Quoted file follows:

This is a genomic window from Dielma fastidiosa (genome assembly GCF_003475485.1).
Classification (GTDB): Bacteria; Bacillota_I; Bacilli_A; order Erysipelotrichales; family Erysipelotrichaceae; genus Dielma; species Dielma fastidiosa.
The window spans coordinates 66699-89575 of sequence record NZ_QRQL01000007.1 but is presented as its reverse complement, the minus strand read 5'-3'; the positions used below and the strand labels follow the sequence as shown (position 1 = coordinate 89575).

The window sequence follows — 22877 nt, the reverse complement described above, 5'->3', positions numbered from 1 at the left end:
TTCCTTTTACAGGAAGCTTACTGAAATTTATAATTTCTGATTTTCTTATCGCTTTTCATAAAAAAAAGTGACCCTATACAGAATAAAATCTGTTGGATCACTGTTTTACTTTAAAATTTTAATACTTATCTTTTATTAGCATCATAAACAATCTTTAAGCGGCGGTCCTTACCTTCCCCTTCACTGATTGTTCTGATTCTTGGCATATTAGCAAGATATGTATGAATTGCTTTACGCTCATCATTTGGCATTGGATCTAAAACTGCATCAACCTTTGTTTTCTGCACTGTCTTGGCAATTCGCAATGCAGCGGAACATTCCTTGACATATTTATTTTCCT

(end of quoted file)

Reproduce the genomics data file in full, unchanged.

This is a genomic window from Dielma fastidiosa (genome assembly GCF_003475485.1).
Classification (GTDB): Bacteria; Bacillota_I; Bacilli_A; order Erysipelotrichales; family Erysipelotrichaceae; genus Dielma; species Dielma fastidiosa.
The window spans coordinates 66699-89575 of sequence record NZ_QRQL01000007.1 but is presented as its reverse complement, the minus strand read 5'-3'; the positions used below and the strand labels follow the sequence as shown (position 1 = coordinate 89575).

The window sequence follows — 22877 nt, the reverse complement described above, 5'->3', positions numbered from 1 at the left end:
TTCCTTTTACAGGAAGCTTACTGAAATTTATAATTTCTGATTTTCTTATCGCTTTTCATAAAAAAAAGTGACCCTATACAGAATAAAATCTGTTGGATCACTGTTTTACTTTAAAATTTTAATACTTATCTTTTATTAGCATCATAAACAATCTTTAAGCGGCGGTCCTTACCTTCCCCTTCACTGATTGTTCTGATTCTTGGCATATTAGCAAGATATGTATGAATTGCTTTACGCTCATCATTTGGCATTGGATCTAAAACTGCATCAACCTTTGTTTTCTGCACTGTCTTGGCAATTCGCAATGCAGCGGAACATTCCTTGACATATTTATTTTCCT